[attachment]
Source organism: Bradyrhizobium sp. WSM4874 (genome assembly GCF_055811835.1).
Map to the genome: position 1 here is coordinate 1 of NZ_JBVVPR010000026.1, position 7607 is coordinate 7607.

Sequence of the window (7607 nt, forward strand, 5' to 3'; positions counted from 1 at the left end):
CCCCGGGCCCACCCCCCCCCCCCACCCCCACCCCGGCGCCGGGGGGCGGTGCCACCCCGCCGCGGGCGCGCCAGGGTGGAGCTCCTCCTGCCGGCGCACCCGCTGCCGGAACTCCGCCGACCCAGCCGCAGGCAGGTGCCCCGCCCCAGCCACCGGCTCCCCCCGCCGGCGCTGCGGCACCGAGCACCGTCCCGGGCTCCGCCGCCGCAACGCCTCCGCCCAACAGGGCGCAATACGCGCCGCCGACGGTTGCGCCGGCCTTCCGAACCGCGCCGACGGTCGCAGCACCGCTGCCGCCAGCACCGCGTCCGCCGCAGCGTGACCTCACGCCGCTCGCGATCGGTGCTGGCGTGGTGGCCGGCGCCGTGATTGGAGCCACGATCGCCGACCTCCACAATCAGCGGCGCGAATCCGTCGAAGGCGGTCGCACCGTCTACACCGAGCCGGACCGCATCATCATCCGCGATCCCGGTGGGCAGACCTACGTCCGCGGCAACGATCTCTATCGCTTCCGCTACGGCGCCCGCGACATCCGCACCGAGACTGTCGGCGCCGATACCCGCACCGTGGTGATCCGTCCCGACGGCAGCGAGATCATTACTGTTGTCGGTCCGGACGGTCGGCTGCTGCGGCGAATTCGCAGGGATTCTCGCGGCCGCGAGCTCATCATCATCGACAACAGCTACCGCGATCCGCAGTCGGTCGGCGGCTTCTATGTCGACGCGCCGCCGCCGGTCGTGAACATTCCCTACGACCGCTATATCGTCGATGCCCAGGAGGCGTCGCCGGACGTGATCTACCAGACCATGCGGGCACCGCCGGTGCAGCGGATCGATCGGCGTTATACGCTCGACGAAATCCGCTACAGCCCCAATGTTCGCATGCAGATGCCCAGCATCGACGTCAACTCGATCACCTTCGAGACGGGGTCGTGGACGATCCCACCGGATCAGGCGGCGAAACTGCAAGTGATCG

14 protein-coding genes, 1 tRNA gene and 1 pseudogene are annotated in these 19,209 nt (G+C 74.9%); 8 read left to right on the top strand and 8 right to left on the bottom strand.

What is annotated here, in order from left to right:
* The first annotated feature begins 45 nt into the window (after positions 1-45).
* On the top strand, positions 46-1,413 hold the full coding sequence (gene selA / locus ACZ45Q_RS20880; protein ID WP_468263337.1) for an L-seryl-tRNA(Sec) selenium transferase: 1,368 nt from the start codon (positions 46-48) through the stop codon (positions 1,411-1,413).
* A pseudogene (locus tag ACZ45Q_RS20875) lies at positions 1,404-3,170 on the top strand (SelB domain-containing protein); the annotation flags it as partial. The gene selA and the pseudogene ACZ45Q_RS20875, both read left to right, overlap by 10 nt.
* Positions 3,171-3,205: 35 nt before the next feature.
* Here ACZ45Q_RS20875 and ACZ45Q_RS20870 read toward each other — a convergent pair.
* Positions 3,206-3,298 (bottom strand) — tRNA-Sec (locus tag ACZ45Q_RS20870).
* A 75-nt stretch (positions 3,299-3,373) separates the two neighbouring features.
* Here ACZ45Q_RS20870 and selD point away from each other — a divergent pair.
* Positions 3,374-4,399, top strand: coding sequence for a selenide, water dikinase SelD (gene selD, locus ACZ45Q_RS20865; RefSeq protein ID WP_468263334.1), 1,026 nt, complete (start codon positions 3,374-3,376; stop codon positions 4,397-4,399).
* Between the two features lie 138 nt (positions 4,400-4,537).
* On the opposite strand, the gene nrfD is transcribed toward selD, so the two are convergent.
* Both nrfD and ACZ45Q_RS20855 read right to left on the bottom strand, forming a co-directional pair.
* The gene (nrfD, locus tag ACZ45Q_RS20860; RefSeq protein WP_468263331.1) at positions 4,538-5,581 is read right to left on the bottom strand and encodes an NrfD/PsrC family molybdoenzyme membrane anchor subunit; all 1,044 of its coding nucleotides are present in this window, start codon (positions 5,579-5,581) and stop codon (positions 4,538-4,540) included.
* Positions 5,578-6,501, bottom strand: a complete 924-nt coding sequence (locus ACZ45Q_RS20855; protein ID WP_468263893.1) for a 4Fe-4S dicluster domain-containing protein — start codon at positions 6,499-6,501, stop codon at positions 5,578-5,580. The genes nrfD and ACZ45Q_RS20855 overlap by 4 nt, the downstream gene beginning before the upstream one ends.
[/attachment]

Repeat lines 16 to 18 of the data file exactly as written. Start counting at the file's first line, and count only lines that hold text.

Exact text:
* Between the two features lie 138 nt (positions 4,400-4,537).
* On the opposite strand, the gene nrfD is transcribed toward selD, so the two are convergent.
* Both nrfD and ACZ45Q_RS20855 read right to left on the bottom strand, forming a co-directional pair.